The form asks the visitor for their an email address – maybe perhaps a name and telephone number as well. Enough to ‘capture the lead’, add the visitor to your mailing list and get some kind of relationship started.

Some people build an entire business on a landing page, by-passing having a website altogether. 

4 ‘hard’ landing page questions:

  1. What are you offering?
  2. Who do you wish to appeal to?
  3. Why would they be interested in your offer?
  4. What do they need to do to participate/buy?

Once you’ve nailed the answers to these questions, you can start working on a layout for your landing page.


What does your landing page need to be?

‘Focused and simple’ is the key to creating a successful landing page.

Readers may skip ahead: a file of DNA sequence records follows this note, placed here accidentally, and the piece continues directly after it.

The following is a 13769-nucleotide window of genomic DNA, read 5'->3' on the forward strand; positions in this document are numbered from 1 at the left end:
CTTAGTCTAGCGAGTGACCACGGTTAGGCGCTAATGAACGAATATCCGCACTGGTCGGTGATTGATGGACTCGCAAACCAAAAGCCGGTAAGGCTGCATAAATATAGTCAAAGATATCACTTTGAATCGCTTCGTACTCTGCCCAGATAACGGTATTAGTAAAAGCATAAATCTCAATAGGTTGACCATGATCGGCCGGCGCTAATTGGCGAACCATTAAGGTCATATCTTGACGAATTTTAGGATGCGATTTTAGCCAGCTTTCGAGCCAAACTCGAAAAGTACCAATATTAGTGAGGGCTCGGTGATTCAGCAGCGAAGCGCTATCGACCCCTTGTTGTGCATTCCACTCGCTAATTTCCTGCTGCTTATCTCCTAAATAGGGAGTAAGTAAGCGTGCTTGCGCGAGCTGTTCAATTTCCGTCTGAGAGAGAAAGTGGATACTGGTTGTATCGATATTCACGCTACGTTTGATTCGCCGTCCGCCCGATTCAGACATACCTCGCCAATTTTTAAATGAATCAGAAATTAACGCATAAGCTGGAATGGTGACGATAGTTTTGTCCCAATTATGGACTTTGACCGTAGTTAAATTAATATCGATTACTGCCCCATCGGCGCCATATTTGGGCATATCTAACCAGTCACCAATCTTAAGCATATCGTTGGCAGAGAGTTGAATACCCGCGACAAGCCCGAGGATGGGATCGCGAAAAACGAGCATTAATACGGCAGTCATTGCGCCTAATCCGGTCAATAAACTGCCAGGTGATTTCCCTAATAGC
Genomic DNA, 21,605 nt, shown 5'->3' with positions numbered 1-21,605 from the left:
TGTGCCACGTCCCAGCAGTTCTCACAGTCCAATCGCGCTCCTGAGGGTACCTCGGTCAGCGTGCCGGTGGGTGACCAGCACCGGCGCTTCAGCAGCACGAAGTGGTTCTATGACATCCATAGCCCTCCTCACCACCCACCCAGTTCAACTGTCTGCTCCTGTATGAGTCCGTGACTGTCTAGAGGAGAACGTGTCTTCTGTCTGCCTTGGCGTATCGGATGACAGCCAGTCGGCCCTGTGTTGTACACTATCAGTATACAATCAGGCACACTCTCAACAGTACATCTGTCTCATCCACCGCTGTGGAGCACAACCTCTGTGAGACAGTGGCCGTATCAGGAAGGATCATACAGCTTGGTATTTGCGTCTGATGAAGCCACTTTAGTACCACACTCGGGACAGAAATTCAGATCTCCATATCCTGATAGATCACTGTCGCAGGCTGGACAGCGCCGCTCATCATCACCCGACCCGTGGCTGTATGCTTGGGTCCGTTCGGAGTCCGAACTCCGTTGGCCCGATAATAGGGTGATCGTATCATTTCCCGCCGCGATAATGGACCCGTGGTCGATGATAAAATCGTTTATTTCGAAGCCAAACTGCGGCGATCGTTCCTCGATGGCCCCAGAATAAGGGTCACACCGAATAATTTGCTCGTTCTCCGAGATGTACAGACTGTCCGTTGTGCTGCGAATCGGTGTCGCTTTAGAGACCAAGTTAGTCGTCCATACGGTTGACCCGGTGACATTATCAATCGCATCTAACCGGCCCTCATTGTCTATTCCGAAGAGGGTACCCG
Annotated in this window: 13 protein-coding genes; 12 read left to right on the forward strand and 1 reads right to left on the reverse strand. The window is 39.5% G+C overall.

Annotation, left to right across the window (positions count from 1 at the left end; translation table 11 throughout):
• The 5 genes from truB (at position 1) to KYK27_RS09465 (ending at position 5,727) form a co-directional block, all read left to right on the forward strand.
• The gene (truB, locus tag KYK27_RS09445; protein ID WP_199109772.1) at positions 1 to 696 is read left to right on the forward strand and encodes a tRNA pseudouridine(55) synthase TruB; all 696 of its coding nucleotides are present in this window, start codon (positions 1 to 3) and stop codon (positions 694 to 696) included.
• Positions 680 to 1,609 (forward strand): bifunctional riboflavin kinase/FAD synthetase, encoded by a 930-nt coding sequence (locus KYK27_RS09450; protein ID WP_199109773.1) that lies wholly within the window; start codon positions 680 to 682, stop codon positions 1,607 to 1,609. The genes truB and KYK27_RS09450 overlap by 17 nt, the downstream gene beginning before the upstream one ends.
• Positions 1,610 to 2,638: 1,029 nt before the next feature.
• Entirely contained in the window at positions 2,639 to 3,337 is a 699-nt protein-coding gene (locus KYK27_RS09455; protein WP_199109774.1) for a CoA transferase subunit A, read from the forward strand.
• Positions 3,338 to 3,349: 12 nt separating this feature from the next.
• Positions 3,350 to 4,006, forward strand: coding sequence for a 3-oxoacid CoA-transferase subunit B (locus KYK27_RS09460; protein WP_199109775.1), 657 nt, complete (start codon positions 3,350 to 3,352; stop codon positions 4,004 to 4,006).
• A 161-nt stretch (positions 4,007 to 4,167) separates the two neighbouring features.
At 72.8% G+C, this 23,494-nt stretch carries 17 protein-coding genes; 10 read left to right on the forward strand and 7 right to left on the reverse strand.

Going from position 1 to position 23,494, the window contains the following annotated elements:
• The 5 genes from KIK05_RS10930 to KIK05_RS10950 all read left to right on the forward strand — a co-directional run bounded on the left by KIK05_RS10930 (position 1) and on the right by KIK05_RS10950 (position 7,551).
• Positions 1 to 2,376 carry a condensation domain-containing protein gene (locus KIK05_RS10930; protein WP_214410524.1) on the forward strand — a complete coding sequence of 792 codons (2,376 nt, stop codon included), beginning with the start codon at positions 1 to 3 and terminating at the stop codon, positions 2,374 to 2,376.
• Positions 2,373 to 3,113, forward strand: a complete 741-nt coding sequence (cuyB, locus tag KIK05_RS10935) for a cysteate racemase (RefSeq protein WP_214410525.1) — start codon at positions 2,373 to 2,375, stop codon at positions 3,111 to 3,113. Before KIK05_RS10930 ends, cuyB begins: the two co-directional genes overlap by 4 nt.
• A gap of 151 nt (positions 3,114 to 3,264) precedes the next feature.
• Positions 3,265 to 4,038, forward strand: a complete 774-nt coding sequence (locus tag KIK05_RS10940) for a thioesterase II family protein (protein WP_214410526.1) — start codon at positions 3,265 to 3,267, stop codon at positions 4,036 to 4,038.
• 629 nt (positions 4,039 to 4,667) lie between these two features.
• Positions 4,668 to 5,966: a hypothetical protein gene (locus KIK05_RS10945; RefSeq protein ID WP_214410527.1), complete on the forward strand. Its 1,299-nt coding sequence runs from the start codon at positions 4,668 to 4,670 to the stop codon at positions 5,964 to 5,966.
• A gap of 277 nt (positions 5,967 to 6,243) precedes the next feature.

What was that again?

Focused and simple.

One more time…

Focused and simple.

Yep, you’ve got it!

7 nifty tips…

The visitor needs to know what’s being offered quickly and easily. 

  1. Write down 5 great reasons for your visitor to take action, put them in bullets and pop them at the top of the page, next to your main photo or even above it.
  2. Write from the visitor’s perspective (i.e. what their key concerns are and how you can help).
  3. Make sure it is super-clear what you want them to do to take up your offer.
  4. No technical web design gizmos (you can’t assume what apps your visitor has on their computer and you don’t want long download times).
  5. Keep your visitor on the page – avoid links to more information because you tend to lose them when they leave.
  6. Back up your claims with traceable testimonials.